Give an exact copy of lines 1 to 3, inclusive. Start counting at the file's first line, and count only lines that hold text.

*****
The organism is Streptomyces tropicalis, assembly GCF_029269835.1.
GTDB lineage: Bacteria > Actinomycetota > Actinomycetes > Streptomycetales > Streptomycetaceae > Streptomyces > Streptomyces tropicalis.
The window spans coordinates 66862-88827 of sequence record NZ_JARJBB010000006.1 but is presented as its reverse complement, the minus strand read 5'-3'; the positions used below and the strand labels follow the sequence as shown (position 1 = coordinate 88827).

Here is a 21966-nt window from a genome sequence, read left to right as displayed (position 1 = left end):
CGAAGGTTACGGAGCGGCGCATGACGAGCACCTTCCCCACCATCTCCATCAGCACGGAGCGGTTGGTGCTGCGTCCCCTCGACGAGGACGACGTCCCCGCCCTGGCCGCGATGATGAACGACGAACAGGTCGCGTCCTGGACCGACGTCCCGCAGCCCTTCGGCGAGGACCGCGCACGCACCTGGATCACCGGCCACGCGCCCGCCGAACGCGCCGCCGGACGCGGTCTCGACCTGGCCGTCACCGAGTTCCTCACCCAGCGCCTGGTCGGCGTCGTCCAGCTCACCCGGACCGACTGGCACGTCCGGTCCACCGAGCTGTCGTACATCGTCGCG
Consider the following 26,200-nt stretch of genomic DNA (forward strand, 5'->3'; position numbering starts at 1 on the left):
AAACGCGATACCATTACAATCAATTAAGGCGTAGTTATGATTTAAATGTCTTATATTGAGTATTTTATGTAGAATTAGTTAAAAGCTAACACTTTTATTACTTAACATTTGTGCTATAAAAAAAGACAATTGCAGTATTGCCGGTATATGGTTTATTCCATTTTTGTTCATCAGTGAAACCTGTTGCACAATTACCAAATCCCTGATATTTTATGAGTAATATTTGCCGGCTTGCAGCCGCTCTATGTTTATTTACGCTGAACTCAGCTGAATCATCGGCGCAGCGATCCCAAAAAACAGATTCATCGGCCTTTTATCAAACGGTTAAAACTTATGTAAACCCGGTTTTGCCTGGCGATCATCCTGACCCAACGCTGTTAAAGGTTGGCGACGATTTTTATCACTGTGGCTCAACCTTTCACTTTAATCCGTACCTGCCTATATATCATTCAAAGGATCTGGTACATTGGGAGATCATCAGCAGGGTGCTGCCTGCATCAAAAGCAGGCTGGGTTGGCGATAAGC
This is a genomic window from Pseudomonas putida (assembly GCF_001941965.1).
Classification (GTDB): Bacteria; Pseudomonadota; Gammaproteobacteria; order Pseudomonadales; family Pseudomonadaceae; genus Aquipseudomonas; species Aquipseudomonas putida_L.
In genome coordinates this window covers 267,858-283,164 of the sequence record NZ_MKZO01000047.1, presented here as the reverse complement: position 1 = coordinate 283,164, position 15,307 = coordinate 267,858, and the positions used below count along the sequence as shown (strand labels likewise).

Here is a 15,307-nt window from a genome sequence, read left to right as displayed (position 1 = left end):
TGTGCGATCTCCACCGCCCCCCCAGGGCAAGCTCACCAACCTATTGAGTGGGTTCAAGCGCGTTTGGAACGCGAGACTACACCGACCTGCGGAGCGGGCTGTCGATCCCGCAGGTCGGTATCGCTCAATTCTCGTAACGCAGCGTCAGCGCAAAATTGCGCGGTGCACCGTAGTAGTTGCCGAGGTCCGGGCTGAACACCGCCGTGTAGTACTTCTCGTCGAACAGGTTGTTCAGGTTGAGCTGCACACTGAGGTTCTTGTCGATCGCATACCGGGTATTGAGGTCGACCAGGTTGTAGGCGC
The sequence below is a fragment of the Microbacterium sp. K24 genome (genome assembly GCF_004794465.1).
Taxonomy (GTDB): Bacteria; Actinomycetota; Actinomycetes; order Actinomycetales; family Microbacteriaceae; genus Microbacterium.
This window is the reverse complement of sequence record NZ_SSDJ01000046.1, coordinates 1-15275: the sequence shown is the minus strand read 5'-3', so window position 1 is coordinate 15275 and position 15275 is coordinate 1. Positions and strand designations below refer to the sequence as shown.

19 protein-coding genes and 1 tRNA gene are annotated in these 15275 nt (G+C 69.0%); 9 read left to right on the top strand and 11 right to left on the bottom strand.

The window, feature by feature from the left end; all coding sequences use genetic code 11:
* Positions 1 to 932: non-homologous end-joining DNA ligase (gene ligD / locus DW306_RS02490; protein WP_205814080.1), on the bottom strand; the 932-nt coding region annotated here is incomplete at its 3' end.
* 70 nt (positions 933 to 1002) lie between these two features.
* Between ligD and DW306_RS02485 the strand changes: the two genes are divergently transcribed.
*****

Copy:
The organism is Streptomyces tropicalis, assembly GCF_029269835.1.
GTDB lineage: Bacteria > Actinomycetota > Actinomycetes > Streptomycetales > Streptomycetaceae > Streptomyces > Streptomyces tropicalis.
The window spans coordinates 66862-88827 of sequence record NZ_JARJBB010000006.1 but is presented as its reverse complement, the minus strand read 5'-3'; the positions used below and the strand labels follow the sequence as shown (position 1 = coordinate 88827).